There are a few LaTeX packages to create chemistry formulae: chemfig, ochem, streetex, and xymtex. The most intuitive is probably the ** chemfig** package. This article explains how to use the

## Contents |

Drawing a molecule consists mainly of connecting groups of atoms with lines. Simple linear formulas can be easily drawn with **chemfig**, let's see:

\documentclass{article} \usepackage[utf8]{inputenc} \usepackage[english]{babel} \usepackage{chemfig} \section{Introduction} Writting chemical formulae with chemfig is straightforward. \chemfig{O=H} \end{document}

The package is imported by ** \usepackage{chemfig}** in the preamble. The command

`\chemfig{O=H}`

the draws the molecule. The symbol `=`

determines the type of bond. See the reference guide for a list of bond types.
Open an example of the chemfig package in ShareLaTeX

There are several ways to define angles to draw the bonds between molecules.

To define chemical formulae you can use units that define the angles \chemfig{A-[1]B-[7]C} Absolute angles \chemfig{A-[:50]B-[:-25]C} Relative angles \chemfig{A-[::50]B-[::-25]C}

Each one of the three commands in the example above uses a different method to determine the angle between bonds.

In the command**default units**`\chemfig{A-[1]B-[7]C}`

the parameters inside brackets set the angle in special units, each unit equals 45°. Hence in the example the angles are 45° and 315°.The angles can be set in absolute units, in the command**absolute units**`\chemfig{A-[:50]B-[:-25]C}`

the parameter inside the brackets represent the angle, in degrees, measured from the horizontal baseline. Negative angles are allowed.In the third example**relative angles**`\chemfig{A-[::50]B-[::-25]C}`

the angles are measured from the previous bond, instead of the baseline.

Open an example of the chemfig package in ShareLaTeX

The example below presents the syntax to draw regular polygons

The syntax of the command `\chemfig{A*5(-B=C-D-E=)}`

is explained below:

`A`

- This is the first atom, the rest of the atoms will be drawn from here

`*5`

- Number of sides of the polygon

`(-B=C-D-E=)`

- The rest of the atoms and bonds. If not enough are passed to complete the polygon, an incomplete ring will be drawn.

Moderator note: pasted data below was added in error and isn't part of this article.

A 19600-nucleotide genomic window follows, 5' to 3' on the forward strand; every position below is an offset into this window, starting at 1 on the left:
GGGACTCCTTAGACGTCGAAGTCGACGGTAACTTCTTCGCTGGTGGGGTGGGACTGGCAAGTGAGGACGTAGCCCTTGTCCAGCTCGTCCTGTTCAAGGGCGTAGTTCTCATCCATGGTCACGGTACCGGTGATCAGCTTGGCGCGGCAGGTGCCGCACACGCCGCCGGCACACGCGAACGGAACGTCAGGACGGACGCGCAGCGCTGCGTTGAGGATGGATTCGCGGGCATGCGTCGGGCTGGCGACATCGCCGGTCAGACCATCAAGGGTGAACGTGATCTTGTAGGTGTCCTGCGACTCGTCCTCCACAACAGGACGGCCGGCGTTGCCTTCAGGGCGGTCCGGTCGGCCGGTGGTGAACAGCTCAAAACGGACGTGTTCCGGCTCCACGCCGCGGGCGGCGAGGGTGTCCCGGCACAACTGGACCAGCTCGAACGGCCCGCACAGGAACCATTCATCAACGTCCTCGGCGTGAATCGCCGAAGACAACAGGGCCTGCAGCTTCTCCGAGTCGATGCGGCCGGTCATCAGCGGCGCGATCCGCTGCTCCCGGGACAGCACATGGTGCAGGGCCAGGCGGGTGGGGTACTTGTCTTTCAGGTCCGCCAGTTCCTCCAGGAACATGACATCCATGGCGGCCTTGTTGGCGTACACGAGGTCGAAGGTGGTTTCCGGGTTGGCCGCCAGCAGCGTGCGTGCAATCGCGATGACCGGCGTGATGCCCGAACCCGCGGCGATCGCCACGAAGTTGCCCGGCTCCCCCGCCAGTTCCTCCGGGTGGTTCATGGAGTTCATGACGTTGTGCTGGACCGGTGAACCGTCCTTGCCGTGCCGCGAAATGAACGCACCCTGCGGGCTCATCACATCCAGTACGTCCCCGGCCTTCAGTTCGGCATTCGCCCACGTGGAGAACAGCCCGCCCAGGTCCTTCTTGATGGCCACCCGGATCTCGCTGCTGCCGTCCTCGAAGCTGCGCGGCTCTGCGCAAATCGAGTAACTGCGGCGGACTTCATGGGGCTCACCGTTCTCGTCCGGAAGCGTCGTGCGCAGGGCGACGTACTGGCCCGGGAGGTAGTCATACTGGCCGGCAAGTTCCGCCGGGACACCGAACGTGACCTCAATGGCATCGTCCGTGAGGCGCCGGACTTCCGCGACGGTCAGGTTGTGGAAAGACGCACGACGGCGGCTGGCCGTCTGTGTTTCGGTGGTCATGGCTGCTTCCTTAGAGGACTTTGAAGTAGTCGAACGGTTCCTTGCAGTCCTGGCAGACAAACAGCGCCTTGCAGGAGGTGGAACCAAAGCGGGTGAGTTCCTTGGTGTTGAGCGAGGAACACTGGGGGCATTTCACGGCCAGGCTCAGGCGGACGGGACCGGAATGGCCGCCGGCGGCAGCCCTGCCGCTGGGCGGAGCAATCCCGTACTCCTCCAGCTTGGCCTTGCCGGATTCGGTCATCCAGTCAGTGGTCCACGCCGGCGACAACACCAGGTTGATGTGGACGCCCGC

There is an additional parameter that can be passed to this command, a double asterisk. For instance, if "**5" is set instead of "*5" a circle is drawn inside the polygon.

Open an example of the chemfig package in ShareLaTeX

Chemical formulas are not always linear, branched formulas are actually the most common type. Below an example on how to create them.

Branches in each node are created by adding formulas inside parentheses. For instance, the code

C(-[2]H)(-[6]H)

creates two branches in "C", one with a 2 units angle (90°) and other with a 6 units angle (270°).

Branches can also be added to rings

The syntax is similar, using parentheses a branch can be attached to a node (atom). For instance

F(=G)

attaches a branch to the node "F". More complex examples can be created using nested branches and even attaching rings as branches.

Open an example of the chemfig package in ShareLaTeX

Several parameters such as colours and the node separation can be changed, also additional text to describe the formula can be added.

{\huge \setbondstyle{red,line width=2pt,dash pattern=on 2pt off 2pt} \setatomsep{2em} \chemname {\chemfig{H-C(-[2]H)(-[6]H)-C(=[1]O)-[7]H}} {Ethanal} }

There are three new command here:

`\setbondstyle{ }`

- Inside the braces several style-related commands can be passed using the
**tikz**syntax.

`\setatomstep{2em}`

- The separation between atoms (nodes) in the formula is set to 2em. Other LaTeX units can be used.

`\chemname{}{}`

- The first parameter in this command is a
**chemfig**formula, the second one is some text that will be printed below the formula. In the example the text is "Ethanal".

Notice also that the font used is `huge`

. You can use any other font size and the formula will be scaled accordingly.

Open an example of the chemfig package in ShareLaTeX

**Bond types**

For more information see

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